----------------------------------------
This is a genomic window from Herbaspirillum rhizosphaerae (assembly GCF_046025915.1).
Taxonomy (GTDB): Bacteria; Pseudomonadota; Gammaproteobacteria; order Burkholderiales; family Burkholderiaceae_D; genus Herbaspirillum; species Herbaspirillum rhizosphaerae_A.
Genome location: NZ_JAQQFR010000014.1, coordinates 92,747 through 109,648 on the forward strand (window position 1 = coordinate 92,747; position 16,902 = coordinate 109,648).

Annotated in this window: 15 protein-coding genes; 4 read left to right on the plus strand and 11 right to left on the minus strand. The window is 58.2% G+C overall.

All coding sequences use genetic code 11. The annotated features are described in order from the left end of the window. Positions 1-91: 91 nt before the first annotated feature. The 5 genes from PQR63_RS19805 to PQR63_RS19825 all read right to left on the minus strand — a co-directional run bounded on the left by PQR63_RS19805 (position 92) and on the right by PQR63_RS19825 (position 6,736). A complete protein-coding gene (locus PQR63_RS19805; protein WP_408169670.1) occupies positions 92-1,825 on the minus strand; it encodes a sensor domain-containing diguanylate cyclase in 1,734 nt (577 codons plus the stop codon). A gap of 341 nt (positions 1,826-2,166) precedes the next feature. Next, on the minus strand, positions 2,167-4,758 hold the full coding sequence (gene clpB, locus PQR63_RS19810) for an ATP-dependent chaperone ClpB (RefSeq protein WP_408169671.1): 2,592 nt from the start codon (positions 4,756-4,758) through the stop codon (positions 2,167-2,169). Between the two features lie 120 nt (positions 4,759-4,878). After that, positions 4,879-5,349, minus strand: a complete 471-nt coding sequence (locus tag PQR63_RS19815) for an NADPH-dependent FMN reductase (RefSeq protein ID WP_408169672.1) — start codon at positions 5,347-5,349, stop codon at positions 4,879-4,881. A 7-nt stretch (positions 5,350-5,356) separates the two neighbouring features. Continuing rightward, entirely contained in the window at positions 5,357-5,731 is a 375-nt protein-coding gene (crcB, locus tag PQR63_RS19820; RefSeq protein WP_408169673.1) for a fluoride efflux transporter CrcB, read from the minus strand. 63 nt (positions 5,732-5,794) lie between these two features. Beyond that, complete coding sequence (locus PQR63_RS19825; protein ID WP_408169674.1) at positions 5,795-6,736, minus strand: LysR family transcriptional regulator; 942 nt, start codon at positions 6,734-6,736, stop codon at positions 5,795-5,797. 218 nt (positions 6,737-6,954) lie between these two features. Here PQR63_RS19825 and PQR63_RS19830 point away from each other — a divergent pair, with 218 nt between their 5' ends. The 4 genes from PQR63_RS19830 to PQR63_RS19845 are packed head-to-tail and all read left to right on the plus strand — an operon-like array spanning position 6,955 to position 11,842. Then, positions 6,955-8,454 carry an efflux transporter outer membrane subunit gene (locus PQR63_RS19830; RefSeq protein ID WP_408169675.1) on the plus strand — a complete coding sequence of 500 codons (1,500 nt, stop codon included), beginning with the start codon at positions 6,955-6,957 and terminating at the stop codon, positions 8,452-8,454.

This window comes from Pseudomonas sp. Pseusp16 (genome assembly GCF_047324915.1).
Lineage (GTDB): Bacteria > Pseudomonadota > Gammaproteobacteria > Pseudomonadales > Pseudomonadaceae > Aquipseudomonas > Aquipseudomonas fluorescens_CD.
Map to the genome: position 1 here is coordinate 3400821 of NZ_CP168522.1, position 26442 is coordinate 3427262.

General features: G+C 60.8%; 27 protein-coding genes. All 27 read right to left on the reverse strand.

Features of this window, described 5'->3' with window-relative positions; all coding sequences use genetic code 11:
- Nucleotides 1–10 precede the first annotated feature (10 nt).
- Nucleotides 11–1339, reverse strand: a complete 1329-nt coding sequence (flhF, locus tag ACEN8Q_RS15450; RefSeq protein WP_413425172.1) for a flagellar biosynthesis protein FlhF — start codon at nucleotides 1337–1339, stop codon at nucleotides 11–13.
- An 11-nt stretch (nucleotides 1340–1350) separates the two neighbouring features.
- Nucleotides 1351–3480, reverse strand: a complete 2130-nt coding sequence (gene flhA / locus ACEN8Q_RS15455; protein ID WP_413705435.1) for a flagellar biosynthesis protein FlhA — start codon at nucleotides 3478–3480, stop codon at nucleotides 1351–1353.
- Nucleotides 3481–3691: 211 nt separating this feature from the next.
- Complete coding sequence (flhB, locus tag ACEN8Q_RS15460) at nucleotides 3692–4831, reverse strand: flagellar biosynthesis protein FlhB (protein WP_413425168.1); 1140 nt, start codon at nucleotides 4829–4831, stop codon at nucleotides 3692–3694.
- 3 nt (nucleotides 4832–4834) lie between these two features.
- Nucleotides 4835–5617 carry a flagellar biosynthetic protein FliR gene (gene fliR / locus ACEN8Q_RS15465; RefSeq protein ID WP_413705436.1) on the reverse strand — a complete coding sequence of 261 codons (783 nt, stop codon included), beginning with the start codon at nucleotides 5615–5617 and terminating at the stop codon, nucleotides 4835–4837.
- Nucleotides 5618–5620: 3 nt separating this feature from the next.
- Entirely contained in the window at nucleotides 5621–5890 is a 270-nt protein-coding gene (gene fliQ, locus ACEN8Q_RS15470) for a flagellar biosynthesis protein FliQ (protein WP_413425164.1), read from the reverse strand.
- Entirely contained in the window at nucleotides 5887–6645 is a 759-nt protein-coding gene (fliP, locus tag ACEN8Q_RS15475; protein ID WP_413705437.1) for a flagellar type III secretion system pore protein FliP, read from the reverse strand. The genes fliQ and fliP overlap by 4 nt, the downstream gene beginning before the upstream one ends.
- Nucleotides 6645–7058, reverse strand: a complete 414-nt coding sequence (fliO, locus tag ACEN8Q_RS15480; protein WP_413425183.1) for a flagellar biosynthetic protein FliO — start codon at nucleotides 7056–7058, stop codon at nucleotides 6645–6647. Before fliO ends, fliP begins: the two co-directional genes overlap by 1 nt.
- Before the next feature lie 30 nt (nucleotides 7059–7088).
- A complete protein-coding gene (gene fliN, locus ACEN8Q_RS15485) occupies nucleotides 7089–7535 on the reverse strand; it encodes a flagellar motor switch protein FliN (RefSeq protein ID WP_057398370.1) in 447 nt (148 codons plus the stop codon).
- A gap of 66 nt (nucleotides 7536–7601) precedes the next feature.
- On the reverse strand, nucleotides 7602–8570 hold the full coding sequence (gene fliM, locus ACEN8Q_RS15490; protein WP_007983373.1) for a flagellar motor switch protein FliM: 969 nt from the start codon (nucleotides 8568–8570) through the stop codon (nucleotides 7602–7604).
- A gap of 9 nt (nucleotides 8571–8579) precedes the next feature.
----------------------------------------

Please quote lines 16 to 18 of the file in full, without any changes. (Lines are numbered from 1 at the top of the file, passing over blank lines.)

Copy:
- Complete coding sequence (flhB, locus tag ACEN8Q_RS15460) at nucleotides 3692–4831, reverse strand: flagellar biosynthesis protein FlhB (protein WP_413425168.1); 1140 nt, start codon at nucleotides 4829–4831, stop codon at nucleotides 3692–3694.
- 3 nt (nucleotides 4832–4834) lie between these two features.
- Nucleotides 4835–5617 carry a flagellar biosynthetic protein FliR gene (gene fliR / locus ACEN8Q_RS15465; RefSeq protein ID WP_413705436.1) on the reverse strand — a complete coding sequence of 261 codons (783 nt, stop codon included), beginning with the start codon at nucleotides 5615–5617 and terminating at the stop codon, nucleotides 4835–4837.